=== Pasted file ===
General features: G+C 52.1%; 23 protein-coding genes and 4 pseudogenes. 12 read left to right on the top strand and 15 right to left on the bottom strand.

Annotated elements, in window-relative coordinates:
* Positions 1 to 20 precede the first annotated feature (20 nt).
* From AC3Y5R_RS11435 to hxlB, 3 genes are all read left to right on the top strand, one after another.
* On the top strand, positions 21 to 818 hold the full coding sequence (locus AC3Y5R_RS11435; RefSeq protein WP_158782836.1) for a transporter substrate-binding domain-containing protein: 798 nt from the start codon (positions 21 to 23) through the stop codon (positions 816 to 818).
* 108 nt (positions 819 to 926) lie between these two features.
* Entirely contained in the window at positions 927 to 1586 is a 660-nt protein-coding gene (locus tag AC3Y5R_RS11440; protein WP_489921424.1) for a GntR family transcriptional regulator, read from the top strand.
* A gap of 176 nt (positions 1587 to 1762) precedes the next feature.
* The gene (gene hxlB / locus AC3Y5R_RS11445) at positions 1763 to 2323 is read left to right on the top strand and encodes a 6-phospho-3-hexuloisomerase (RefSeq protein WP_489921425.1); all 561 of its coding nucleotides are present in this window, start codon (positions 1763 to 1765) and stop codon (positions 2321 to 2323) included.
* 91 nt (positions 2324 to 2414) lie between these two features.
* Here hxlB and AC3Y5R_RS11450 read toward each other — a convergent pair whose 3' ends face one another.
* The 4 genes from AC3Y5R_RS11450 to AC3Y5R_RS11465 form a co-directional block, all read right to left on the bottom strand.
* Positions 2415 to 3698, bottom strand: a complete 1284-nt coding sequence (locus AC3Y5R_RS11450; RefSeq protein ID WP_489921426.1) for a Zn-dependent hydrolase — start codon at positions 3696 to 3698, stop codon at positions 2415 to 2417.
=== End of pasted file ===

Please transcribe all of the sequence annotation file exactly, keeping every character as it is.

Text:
General features: G+C 52.1%; 23 protein-coding genes and 4 pseudogenes. 12 read left to right on the top strand and 15 right to left on the bottom strand.

Annotated elements, in window-relative coordinates:
* Positions 1 to 20 precede the first annotated feature (20 nt).
* From AC3Y5R_RS11435 to hxlB, 3 genes are all read left to right on the top strand, one after another.
* On the top strand, positions 21 to 818 hold the full coding sequence (locus AC3Y5R_RS11435; RefSeq protein WP_158782836.1) for a transporter substrate-binding domain-containing protein: 798 nt from the start codon (positions 21 to 23) through the stop codon (positions 816 to 818).
* 108 nt (positions 819 to 926) lie between these two features.
* Entirely contained in the window at positions 927 to 1586 is a 660-nt protein-coding gene (locus tag AC3Y5R_RS11440; protein WP_489921424.1) for a GntR family transcriptional regulator, read from the top strand.
* A gap of 176 nt (positions 1587 to 1762) precedes the next feature.
* The gene (gene hxlB / locus AC3Y5R_RS11445) at positions 1763 to 2323 is read left to right on the top strand and encodes a 6-phospho-3-hexuloisomerase (RefSeq protein WP_489921425.1); all 561 of its coding nucleotides are present in this window, start codon (positions 1763 to 1765) and stop codon (positions 2321 to 2323) included.
* 91 nt (positions 2324 to 2414) lie between these two features.
* Here hxlB and AC3Y5R_RS11450 read toward each other — a convergent pair whose 3' ends face one another.
* The 4 genes from AC3Y5R_RS11450 to AC3Y5R_RS11465 form a co-directional block, all read right to left on the bottom strand.
* Positions 2415 to 3698, bottom strand: a complete 1284-nt coding sequence (locus AC3Y5R_RS11450; RefSeq protein ID WP_489921426.1) for a Zn-dependent hydrolase — start codon at positions 3696 to 3698, stop codon at positions 2415 to 2417.